Sunday, May 27, 2007

The Last Night

Tomorrow morning I'm heading back to Brooklyn. I had high hopes for enjoying this last weekend seeing lots of friends and visiting festivals and museums at a leisurely pace.

It was a good plan when I believed my flight was on Wednesday morning. Instead, much of the weekend was spent packing up three decades worth of belongings into boxes. Trying to protect breakables from painters, carpenters, electricians, masons, window-people, and carpet installers.

Thank goodness for Shokufeh. Without her pointing out that the 28th of May is a Monday and not a Wednesday (as I was so sure it was...) I probably wouldn't be on that plane tomorrow.

Friday, May 18, 2007


There has been no doggie drama for the past couple of days. After Woobie's fainting spell, she seems to have recovered and all is well. She's boarding at a vet's for most of the next week because our house is swarming with construction guys and she acts like she wants to bite off a piece of everyone of them. They have invaded her territory.

This is the family room. What's left of it. Actually, it only looked this bad for a few hours. Once the walls and ceiling were all ripped out, the drywall started going up pretty quickly.

The living room is encased in the furniture equivalent of a body bag.

My mom and I try to escape the house everyday while the destruction and repairs pound and shudder the frame of the house. Today we went to Craig Elementary School in Treme and helped build a playground.

There is an organization named KaBOOM! which is committed to building 100 new playgrounds in the Gulf Coast region. I think the one we worked on today is #49. Regis and Kelly Lee or whatever her name is are going to be building #50 for a taping of their show in two days.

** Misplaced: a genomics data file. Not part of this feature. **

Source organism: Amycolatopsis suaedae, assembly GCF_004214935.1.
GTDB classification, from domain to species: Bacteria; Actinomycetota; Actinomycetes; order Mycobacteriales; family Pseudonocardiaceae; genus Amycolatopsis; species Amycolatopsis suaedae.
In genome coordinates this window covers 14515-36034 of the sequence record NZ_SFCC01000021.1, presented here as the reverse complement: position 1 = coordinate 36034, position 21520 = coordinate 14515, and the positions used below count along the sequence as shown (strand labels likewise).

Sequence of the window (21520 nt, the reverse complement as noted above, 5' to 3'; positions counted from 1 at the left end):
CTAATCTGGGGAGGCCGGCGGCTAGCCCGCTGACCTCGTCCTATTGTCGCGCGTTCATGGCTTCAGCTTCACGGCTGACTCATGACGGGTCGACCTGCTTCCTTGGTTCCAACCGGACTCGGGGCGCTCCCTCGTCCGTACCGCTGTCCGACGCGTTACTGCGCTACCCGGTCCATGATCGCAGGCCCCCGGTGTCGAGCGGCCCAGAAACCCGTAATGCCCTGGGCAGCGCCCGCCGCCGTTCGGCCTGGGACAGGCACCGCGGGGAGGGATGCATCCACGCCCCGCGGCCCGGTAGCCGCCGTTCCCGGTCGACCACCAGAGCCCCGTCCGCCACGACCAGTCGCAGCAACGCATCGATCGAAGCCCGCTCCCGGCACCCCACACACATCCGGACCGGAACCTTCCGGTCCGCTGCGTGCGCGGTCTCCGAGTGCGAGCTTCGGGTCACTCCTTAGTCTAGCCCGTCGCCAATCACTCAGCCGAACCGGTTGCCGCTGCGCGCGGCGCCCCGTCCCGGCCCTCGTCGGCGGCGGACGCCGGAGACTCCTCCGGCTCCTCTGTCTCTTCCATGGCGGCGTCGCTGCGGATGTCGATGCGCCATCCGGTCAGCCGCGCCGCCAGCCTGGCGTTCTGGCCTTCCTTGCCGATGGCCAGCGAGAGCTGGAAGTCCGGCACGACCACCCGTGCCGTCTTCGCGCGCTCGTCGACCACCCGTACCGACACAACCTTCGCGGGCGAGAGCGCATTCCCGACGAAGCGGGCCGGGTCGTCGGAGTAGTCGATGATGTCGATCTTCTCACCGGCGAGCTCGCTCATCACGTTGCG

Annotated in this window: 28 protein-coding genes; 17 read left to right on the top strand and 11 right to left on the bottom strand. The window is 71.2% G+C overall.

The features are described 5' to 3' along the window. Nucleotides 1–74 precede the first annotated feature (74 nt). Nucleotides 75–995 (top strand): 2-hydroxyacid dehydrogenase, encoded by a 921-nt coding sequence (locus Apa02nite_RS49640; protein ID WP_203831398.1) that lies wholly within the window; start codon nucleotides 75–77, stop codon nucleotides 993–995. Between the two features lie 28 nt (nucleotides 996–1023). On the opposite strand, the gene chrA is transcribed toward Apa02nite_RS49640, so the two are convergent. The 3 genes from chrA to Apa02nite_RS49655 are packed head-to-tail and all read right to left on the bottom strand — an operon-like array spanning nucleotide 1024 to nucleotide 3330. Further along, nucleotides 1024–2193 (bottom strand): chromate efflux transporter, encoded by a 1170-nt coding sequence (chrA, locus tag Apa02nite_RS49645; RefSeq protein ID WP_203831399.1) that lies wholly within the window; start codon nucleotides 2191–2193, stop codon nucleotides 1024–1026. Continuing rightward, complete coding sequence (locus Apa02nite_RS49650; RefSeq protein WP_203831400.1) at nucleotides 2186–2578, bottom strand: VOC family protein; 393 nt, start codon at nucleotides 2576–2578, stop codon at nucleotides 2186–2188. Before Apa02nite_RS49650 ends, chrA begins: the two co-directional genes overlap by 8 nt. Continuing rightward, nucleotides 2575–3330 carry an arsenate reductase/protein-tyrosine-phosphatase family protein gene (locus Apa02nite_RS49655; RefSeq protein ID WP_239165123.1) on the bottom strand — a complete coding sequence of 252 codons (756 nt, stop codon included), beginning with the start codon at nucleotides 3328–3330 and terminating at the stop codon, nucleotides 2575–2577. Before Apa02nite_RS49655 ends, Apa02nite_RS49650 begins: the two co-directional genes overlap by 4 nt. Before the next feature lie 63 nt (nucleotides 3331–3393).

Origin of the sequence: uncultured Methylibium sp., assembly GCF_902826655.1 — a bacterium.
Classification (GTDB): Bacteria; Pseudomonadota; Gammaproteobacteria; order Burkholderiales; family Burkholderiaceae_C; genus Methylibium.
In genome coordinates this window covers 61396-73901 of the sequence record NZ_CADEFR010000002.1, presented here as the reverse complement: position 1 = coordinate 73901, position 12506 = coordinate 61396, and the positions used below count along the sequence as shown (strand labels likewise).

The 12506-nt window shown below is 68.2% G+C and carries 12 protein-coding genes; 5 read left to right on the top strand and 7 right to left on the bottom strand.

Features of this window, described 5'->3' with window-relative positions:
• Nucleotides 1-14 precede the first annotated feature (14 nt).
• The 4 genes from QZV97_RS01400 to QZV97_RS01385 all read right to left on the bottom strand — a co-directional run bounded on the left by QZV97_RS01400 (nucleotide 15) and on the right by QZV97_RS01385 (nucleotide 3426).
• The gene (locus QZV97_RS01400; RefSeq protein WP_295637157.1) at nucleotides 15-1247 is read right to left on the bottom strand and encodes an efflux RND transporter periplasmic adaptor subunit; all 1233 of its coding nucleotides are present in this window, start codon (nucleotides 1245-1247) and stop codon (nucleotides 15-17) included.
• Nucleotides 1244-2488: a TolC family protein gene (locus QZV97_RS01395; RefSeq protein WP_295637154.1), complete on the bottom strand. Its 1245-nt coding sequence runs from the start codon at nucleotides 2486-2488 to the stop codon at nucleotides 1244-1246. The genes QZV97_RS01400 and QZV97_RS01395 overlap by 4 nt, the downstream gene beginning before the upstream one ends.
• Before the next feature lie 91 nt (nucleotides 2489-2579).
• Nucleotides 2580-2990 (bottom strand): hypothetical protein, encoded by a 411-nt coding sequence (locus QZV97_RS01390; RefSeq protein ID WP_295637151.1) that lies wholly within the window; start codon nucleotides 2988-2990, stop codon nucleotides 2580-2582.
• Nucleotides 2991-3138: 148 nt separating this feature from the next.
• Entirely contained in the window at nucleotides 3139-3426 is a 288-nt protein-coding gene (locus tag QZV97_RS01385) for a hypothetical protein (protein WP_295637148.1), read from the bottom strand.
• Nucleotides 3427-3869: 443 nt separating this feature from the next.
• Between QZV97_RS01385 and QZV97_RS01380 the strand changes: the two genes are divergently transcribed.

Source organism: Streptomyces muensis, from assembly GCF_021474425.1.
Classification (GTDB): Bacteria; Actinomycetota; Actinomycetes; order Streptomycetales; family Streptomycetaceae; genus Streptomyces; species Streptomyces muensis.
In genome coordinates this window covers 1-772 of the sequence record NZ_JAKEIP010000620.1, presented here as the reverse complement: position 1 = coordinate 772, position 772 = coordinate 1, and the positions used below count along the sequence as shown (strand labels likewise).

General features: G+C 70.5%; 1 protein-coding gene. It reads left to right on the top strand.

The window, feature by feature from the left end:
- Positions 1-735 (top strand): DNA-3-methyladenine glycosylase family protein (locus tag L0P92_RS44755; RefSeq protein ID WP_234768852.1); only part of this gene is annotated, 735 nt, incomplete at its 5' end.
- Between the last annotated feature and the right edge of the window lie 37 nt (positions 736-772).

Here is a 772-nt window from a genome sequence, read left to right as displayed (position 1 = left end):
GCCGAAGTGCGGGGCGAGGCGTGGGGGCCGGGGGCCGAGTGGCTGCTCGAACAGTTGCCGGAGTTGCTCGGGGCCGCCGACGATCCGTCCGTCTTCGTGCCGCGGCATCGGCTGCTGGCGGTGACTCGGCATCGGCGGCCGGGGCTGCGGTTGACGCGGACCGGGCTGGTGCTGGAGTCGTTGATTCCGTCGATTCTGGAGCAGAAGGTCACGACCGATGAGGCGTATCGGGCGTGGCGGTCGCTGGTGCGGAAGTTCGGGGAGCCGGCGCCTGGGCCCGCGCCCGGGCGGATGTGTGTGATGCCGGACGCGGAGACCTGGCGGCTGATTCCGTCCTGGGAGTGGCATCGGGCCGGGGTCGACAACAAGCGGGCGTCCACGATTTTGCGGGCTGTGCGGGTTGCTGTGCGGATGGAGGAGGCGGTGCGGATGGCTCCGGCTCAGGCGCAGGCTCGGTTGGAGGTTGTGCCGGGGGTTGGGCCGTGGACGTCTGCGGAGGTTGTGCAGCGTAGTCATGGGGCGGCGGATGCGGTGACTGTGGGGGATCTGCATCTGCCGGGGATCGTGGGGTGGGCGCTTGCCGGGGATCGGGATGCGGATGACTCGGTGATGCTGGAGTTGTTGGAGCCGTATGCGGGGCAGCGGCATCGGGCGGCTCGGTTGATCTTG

Early in the morning Craig Elementary had a big empty field and an old basketball court. Six hours and three hundred volunteers later, there was a giant climbing structure, a swing set, climbing poles, a large student mural, picnic tables under a shaded awning, benches, planters, a new basketball court and a hundred or more student paintings permanently hung on the back fence.

Volunteers work in teams to assemble playground equipment and there was so much activity going on at all times that being on the school grounds felt like being a part of an ant colony.

Spreading 200 yards worth of mulch was the biggest job. We did that from time to time. Mostly I helped out at the painting tables. The kids were so excited to paint. They got even more excited when a clown came around and passed out plastic noses.

My favorite kids were the second graders. There was one girl who was hanging around after her painting was finished. She told one of the boys that his painting looked good. He answered back that her painting was "stanky!" She turned to me and asked if I could believe that after she said something nice, he said "stanky" back. I told her that if he said her painting was "stanky" that it probably meant that he liked her. Of course, he was standing right there listening. "What?!" He chased both of us with his paintbrush for saying that. But he was smiling.

Volunteers hung the paintings on the chainlink fence at the back of the playground. The benches in front of the paintings are part of a outdoor classroom space.